Thursday, July 28, 2016

Supergirl's cousin is gonna show up on "Supergirl"


I pulled this image from Birth.Movies.Death.

As far as how this could have gone - I can't complain, really.  I have no idea what DC's deal is with the classic costume or how they think continually messing around with elements of the visual iconography of one of their most famous properties is somehow a good idea.  But, no one is asking me.  Red boots and cape.  Yellow in the "S".  No mandarin collar.

Sigh.  Look, I'm a red trunks guy, and the fact that DC can't seem to make the suit work correctly either here or in Man of Steel (piping and stippling is all just a bit much, especially with a useless belly-button belt-buckle) without an awkward red belt-to-nowhere is just maybe a sign we throw in the towel and go back to the red trunks look.

But, man, that dude ALSO looks like Superman, doesn't he?  You'll never hear me complain about Cavill, but so many folks have drawn Superman in so many ways over the years, and between Reeves, Reeve, Alyn, Cain and Cavill...  Well, I don't necessarily have a particular face I identify with Superman.  Just a certain presence, and I think this dude has it, just as Melissa Benoist doesn't look like Silver Age or Bronze Age Kara, but she sure has that same vibe.

I have never seen actor Tyler Hoechlin in anything, but so as long as he doesn't have a voice like Peter Lorre, I want to give him a shot.  So far so good with Supergirl defying expectations and beating the odds for what it seemed they'd do - and the energy the actors have brought to the show.

Look, I planned to hate-watch Supergirl, but I became a fan.  I am always excited to see what they'll try to do next with a character I have a little affection for.  Now we've got Superman, Martian Manhunter and Lynda Carter as POTUS.  I mean, OBVIOUSLY I'll be watching.

And if, you know, they want to one day do a Superman show or TV movie or ten, I won't complain.

Wednesday, July 27, 2016

Faux-80's Watch: Stranger Things (Season 1, 2016)



There's an argument to be made that Stranger Things, 2016 (8 episodes, Season 1 on Netflix) is a rip off and riff on popular and cult media of the 1980's and that we should be suspicious of it's desire to emulate the stylings, feel and sensibilities of the era.  The show trades in nostalgia for Gen-X'ers (and likely Millennials, whom, it seems, grew up on the media of Gen-X), from font type to musical selection to references to kid culture of the time to conspicuously placed posters of influential films of the era.*

That it does these things is unquestionable - this is not convergent evolution.  But with 1983 (the year the story takes place) now 30-odd years in the rear-view mirror, it's also a period piece (I'll just let that sink in, 40-somethings.) just as much as Grease was in the late 70's, or 90% of the output of Martin Scorsese.  That the Duffer Brothers, show runners who wrote and directed a huge portion of the 8 episodes, chose this period to mine is not a huge surprise.  We're still working our way through Star Wars sequels and Ghostbusters relaunches.  We can casually drop an E.T. or Poltergeist reference and expect to be understood.  In perhaps more self-selective circles, we can do same with The Thing or Evil Dead.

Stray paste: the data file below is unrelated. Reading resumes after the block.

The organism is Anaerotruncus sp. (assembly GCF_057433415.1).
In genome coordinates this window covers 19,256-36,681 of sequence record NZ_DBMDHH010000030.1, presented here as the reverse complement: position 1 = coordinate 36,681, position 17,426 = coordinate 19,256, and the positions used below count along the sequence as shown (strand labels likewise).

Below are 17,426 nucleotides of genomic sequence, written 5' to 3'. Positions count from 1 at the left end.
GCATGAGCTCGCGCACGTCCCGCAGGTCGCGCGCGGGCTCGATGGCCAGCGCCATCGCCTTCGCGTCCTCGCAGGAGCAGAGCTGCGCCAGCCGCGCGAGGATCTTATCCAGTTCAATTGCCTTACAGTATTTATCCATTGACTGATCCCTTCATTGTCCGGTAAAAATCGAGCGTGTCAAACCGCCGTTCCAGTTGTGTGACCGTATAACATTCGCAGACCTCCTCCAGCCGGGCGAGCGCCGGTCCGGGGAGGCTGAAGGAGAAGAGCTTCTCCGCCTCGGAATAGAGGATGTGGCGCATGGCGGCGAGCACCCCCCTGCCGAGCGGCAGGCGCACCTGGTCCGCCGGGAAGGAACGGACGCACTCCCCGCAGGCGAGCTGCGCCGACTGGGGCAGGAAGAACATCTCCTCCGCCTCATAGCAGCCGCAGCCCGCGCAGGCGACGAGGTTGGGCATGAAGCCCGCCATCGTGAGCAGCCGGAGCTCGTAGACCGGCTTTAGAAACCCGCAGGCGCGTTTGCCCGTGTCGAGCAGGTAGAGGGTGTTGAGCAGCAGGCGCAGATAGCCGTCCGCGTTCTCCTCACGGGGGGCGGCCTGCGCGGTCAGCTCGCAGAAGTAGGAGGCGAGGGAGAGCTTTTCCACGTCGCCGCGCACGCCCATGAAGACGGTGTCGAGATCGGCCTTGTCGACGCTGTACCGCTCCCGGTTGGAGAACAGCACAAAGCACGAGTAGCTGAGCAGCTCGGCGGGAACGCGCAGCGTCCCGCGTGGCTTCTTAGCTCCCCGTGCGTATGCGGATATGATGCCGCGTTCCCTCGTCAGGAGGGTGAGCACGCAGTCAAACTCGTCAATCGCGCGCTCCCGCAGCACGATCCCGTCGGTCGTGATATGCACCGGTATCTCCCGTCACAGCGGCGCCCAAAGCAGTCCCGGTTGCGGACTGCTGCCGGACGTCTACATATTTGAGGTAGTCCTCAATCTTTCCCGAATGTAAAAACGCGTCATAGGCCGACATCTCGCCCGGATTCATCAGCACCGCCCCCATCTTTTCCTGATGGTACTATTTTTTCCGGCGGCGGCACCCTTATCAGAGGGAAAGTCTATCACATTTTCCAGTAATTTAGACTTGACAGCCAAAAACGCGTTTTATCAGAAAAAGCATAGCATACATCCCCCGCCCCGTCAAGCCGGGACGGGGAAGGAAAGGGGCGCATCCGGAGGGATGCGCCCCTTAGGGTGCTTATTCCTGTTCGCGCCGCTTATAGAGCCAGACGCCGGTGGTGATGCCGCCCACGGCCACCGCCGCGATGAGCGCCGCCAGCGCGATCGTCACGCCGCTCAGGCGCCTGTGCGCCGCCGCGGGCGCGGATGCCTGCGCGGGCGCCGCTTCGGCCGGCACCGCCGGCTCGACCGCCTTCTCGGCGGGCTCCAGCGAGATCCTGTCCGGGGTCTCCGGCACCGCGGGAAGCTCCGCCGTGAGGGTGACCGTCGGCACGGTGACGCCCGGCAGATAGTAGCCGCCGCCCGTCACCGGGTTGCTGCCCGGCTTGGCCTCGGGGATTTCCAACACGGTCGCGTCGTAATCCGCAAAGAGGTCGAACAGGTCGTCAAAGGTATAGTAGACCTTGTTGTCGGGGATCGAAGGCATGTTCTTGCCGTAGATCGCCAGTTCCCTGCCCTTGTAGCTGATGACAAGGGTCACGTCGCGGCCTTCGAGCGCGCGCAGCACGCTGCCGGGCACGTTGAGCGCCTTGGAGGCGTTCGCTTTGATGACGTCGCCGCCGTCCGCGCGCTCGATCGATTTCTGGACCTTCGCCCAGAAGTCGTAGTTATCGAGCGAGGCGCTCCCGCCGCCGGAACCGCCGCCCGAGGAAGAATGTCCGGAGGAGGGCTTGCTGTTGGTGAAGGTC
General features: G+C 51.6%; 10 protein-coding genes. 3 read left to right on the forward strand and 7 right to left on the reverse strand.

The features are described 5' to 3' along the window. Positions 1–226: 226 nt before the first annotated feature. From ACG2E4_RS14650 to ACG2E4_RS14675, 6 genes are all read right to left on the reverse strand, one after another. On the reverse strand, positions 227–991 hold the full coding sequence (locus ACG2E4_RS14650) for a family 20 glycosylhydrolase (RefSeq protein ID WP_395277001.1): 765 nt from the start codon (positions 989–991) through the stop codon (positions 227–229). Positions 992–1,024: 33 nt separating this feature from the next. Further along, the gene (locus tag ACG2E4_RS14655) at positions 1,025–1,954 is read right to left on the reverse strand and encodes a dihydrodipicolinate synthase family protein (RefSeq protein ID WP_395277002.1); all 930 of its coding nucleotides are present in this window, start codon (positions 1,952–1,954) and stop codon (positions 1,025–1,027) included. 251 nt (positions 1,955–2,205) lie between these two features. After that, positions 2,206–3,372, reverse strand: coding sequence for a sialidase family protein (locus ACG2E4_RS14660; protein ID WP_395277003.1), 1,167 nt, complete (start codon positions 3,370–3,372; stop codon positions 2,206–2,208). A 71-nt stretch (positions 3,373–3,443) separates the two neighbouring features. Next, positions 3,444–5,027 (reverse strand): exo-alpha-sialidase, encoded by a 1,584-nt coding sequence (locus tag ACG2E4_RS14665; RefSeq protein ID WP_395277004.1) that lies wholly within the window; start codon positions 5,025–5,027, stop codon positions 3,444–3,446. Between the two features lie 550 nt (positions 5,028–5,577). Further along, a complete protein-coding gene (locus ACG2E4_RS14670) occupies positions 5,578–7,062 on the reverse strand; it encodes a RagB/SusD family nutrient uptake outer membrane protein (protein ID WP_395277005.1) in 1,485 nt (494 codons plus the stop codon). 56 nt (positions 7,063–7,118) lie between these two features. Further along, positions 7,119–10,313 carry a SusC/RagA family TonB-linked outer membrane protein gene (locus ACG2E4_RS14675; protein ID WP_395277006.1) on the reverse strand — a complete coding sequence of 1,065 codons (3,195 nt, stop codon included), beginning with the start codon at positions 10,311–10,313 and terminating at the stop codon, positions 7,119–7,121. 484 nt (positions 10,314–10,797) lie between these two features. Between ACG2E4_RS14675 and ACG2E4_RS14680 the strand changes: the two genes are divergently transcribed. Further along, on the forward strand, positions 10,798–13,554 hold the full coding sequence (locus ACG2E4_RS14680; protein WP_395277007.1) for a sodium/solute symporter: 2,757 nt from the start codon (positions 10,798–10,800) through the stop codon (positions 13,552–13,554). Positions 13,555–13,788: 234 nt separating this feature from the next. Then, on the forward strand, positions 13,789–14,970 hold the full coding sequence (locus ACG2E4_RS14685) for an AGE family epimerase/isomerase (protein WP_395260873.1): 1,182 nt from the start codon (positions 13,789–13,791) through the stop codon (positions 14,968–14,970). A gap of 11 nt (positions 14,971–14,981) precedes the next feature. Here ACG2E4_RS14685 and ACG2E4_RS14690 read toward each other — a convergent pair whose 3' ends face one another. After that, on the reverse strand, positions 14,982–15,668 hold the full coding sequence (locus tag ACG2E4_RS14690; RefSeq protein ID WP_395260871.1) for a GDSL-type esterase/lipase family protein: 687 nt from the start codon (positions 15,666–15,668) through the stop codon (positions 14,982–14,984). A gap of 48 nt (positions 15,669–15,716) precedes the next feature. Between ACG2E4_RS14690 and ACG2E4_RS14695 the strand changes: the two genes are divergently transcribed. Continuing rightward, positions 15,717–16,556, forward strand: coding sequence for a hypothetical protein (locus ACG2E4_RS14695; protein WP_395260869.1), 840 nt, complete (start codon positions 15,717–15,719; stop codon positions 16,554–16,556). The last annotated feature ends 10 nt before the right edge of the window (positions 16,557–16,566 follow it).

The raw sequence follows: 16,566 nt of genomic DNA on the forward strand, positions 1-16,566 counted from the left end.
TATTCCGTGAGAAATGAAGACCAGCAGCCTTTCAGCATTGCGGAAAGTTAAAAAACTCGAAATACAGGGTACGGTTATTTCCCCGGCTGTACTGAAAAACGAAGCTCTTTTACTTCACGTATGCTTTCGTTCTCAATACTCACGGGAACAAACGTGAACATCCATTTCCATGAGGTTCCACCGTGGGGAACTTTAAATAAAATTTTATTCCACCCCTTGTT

Anyway, something happened in the 1980's that was not entirely of the era, but it showed up like an open wound in our media of the era in a way that movies have forgotten how to do.

Tuesday, July 5, 2016

Noel Neill Merges With The Infinite



In an article appearing on The Superman Homepage a statement by her manager, biographer and friend, Larry Thomas Ward has informed us that, Noel Neill has passed at the age of 95.  The New York Times has also released an obituary.

I never took advantage of the opportunities to meet Noel Neill that were available when she was still doing comic conventions and The Superman Celebration in Metropolis, Illinois.  By the time I made it to Metropolis, she was 94 and no longer attending.

Monday, June 6, 2016

"Lady Dynamite" Season 1 on Netflix



Maria Bamford has been around the comedy scene, stand up and character performing, for some time.   I can remember stand-up clips of a very young Bamford on basic cable in the late 90's, and a general awareness of who she was despite the fact I'm not one of those folks who follows comedy the way some people follow music.  But, she had a unique voice (literally and metaphorically) from the time she came out of the gate.

In 2005 she appeared as part of the documentary, The Comedians of Comedy, which followed comedians Patton Oswalt, Brian Posehn, Zach Galifianakis and Maria Bamford as they toured the country playing, basically, rock clubs.   And I remember watching the film and being deeply concerned for Bamford during the entire movie.  They sort of tried to play it off as "Maria keeps to herself.  Maria's an introvert," but the movie basically gave up on trying to get her to participate, and so she became a kind of non-entity within the film.

In 2012, on the heels of Louis CK figuring out people would pay him directly for content and the rise of Kickstarter, Maria Bamford also had a special "The Special Special Special", which I paid to Ms. Bamford to download.  And if you've never seen The Special Special Special, it's kind of amazing.  She basically does an entirely new set for her parents from inside her living room.   And I guess it was while watching that show, or around that time, that I learned she'd had some sort of mental breakdown.  And, it seemed, doing this special was Phase 1 of her getting her feet back under her, professionally.

She appeared in the Netflix season of Arrested Development (as someone playing Sue Storm in a knock-off Fantastic Four),  and held her own with that cast, which is no mean feat.  And, as she has always done, she's toured relentlessly.  I see she's in Austin for the Moontower Comedy festival every year (going on now.  She was on local drive-time radio just this morning), and I think she's here more than that - but I haven't been to see stand-up since a semi-traumatic family outing when I was in college.*

But from the first few minutes of the first episode of Lady Dynamite (now streaming on Netflix), it feels like someone has finally properly placed the megaphone to Bamford's mouth and given her the proper stage where it's not just her freaking out the squares doing her stand-up or trying to fit into someone else's mold of how entertainment is supposed to work.  The show is Bamford's world, and it's - for once (and people say this a lot, but I think it's a safe bet it's true here) - a unique perspective.

Not many shows out there are a sitcom recounting the protagonist's real-life struggles with mental illness.  And making it understandable, sympathetic, and honest-to-god hilarious.